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Menopause and Vaginal Dryness

Posted on: January 7th, 2016 by Lara Armstrong No Comments

Feeling dryer than the Sahara Desert?

Vaginal dryness is a common symptom that many women will experience as they go through menopause and something that can last well into post-menopause. Not only is it generally uncomfortable but it also makes sexual relationships become more difficult due to the absence of the body’s ability to produce the natural lubrication that is required in a sexual encounter. This can become frustrating and in turn can decrease sexual desire because the experience is no longer enjoyable for the woman.

Besides the sexual issues that occur with vaginal dryness, it can result in burning, itching, soreness and cause standing, sitting, exercise and urination to become painful. The secretions that are produced in the vaginal region are also protective against pathogenic organisms due to the pH that is maintained by these secretions. Changes in the vaginal pH can result in overgrowth of yeast, resulting in yeast infections or bacterial overgrowth causing bacterial vaginosis or urinary tract infections.

So what causes Vaginal dryness?

Our body produces very important hormones that impact a number of functions in our body. When a woman enters menopause these hormones begin to decline. As I have discussed in many past blogs women produce estrogen and progesterone, which are two key hormones that control not only the menstrual cycle but also our mood, sleep, libido, metabolism and the vaginal secretions produced by the vagina.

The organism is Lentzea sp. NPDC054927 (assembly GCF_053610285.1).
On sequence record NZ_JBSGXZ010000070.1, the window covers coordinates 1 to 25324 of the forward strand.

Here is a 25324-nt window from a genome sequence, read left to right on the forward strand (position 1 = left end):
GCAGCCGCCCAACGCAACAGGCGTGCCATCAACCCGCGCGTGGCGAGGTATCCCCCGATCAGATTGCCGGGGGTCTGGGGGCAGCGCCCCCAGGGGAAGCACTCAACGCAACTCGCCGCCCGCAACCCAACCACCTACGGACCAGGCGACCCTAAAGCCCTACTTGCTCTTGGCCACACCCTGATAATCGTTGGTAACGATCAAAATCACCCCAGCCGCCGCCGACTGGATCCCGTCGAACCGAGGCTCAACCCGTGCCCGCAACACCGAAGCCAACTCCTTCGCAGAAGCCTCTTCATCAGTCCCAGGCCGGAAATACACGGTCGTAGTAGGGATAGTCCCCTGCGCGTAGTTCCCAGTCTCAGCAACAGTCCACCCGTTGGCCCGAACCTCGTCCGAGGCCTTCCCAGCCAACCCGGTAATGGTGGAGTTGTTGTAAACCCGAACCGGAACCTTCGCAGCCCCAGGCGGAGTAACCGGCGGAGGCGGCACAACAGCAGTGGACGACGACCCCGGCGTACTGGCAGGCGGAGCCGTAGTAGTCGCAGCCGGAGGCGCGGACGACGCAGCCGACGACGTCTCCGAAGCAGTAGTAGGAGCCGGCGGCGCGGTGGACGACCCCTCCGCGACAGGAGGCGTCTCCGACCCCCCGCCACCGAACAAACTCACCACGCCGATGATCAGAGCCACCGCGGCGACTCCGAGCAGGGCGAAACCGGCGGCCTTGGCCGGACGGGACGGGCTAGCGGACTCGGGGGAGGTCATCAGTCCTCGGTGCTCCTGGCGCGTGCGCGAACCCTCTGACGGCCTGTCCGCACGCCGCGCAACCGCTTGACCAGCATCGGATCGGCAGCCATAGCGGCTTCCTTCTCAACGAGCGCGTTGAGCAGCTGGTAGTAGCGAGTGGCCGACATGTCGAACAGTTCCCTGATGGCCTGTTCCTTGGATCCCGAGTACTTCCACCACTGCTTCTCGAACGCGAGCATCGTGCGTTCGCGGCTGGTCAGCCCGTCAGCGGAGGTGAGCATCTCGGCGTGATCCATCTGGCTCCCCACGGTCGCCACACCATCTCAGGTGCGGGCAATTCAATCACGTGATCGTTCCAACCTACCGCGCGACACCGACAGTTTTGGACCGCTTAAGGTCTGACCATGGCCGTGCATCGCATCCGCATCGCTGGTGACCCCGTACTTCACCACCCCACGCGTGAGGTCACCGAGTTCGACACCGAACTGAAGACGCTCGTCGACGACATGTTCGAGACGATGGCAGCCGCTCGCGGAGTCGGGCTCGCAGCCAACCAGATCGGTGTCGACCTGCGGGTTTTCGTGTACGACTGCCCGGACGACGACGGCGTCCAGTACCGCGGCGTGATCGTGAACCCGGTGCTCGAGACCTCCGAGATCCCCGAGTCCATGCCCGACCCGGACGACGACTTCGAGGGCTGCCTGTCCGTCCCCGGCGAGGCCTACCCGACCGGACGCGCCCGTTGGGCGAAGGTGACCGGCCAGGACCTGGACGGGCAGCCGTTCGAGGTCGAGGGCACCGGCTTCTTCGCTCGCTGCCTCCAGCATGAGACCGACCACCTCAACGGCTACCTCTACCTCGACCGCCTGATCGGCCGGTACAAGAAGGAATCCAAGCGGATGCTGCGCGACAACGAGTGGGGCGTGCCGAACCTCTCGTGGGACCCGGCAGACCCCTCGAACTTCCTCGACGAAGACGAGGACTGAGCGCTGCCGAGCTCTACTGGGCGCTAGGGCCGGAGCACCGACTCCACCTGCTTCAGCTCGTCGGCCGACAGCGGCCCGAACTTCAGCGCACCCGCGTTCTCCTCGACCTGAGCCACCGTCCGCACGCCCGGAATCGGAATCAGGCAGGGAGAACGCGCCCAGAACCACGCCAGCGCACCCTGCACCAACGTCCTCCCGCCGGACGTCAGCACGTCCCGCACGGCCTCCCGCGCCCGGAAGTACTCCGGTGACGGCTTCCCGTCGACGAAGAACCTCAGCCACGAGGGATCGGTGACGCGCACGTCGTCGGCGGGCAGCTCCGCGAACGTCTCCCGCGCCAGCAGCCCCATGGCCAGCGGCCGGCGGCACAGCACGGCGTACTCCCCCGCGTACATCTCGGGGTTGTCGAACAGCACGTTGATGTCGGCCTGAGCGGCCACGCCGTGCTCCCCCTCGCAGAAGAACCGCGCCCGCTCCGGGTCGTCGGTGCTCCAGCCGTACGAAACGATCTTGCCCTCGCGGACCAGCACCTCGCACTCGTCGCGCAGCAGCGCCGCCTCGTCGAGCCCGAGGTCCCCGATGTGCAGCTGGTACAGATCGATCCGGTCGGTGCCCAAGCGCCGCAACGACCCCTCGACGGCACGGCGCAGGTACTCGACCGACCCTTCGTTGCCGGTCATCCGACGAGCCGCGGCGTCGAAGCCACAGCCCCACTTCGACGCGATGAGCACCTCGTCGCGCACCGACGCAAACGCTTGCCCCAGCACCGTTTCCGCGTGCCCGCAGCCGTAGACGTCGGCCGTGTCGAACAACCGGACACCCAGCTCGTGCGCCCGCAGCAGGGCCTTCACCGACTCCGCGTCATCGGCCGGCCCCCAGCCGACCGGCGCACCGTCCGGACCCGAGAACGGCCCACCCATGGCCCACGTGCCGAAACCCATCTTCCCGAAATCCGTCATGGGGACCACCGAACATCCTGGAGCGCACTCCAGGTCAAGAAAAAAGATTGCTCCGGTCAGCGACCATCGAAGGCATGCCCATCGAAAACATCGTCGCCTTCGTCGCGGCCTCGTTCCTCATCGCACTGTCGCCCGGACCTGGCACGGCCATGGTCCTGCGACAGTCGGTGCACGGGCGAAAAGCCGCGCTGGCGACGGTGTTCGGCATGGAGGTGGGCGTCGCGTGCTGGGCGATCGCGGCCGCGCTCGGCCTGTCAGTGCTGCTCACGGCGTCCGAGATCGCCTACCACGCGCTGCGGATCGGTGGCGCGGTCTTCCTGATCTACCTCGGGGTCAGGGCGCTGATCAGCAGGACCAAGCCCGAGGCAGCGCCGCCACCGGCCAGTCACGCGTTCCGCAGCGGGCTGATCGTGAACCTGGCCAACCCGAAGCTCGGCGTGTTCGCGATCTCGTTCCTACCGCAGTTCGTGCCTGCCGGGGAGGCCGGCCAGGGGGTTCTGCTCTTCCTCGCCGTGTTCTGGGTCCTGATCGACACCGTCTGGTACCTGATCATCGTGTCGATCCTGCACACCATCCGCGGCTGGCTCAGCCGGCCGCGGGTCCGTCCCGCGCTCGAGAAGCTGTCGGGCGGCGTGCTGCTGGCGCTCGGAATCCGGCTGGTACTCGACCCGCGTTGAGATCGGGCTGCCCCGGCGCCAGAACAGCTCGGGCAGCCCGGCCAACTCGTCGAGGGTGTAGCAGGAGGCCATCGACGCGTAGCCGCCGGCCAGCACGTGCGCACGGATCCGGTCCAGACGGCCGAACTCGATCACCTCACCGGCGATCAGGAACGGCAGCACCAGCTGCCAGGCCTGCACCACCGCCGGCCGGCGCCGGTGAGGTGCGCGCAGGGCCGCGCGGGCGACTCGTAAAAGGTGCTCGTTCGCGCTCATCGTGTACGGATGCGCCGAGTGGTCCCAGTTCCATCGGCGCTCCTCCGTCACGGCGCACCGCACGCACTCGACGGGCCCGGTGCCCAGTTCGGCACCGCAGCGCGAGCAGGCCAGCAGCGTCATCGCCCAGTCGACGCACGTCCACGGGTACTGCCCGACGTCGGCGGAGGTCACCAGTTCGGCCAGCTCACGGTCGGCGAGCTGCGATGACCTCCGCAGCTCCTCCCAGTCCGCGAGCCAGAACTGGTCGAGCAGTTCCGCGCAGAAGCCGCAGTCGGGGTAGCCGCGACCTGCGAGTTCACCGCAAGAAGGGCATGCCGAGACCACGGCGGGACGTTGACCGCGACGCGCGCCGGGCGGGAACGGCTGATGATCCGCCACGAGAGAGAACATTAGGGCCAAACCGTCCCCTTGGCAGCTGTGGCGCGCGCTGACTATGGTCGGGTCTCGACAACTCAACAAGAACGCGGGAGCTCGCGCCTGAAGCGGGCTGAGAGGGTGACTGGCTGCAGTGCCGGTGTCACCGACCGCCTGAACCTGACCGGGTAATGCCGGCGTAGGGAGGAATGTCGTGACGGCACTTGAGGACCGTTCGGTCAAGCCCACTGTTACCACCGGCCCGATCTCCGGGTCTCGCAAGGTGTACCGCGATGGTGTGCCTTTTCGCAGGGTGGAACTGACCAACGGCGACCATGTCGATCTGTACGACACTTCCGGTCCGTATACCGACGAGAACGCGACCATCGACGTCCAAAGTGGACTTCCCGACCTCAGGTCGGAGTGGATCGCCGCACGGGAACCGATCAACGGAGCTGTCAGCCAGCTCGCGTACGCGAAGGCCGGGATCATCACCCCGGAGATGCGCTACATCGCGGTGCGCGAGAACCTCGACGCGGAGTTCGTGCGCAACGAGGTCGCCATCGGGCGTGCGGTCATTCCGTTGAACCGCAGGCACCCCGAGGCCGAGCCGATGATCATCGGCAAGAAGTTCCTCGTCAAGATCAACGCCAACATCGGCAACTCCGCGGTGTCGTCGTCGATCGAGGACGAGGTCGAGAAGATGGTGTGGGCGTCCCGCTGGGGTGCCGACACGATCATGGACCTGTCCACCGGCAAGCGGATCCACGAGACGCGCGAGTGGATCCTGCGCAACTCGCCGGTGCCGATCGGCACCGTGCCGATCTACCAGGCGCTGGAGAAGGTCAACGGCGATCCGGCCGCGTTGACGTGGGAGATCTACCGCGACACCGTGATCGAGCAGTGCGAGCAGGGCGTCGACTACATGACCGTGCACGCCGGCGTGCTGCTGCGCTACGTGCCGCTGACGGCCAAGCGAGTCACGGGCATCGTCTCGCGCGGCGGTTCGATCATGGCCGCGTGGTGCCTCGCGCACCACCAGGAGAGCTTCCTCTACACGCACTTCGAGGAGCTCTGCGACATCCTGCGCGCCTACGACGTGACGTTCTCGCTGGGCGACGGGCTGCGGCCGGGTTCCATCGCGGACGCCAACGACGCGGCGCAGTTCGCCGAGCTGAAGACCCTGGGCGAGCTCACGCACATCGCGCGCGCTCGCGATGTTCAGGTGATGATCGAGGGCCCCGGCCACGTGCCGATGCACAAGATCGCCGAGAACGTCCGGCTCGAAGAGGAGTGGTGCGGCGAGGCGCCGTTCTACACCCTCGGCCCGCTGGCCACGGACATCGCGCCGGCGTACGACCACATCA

When estrogen levels drop, this results in thinning of the vaginal mucous membrane and atrophy of the vaginal wall. Estrogen plays an important role in maintaining blood flow to the vagina, clitoris and urethra. Decline in estrogen will lead to a decline in the blood flow to these regions, which also contributes to these tissues being compromised. Estrogen also maintains the pH in the vagina and a decline in the serum levels of estrogen results in a less acidic environment which leaves the vagina open to the risk of vaginal infections, urinary tract infections and urinary incontinence.

Testosterone plays a role here as well, in that it aids in maintenance of the muscle tone of the vagina. Lack of testosterone will result in decreased muscle tone of the vagina and decreased sensitivity in this region, which in turn decreases production of vaginal secretions.

So what can you do?

In the past women just accepted vaginal dryness as part of the aging process and suffered in silence. It was and to some degree is still considered the norm that as we age sexual intercourse is not part of the picture anymore. It doesn’t have to be this way! There are many options that are available to prevent and improve vaginal dryness and the issues that surround this problem.

There are hormonal options that can be used successfully and that don’t need to be used long term, but can be utilized initially to aid in restoring the integrity of the vaginal tissue. Bioidentical estriol suppositories have been shown to be a safe and effective treatment option for vaginal dryness. In severe cases of vaginal dryness this treatment is likely the best option but seeking medical advice is necessary to ensure this is the right option for you.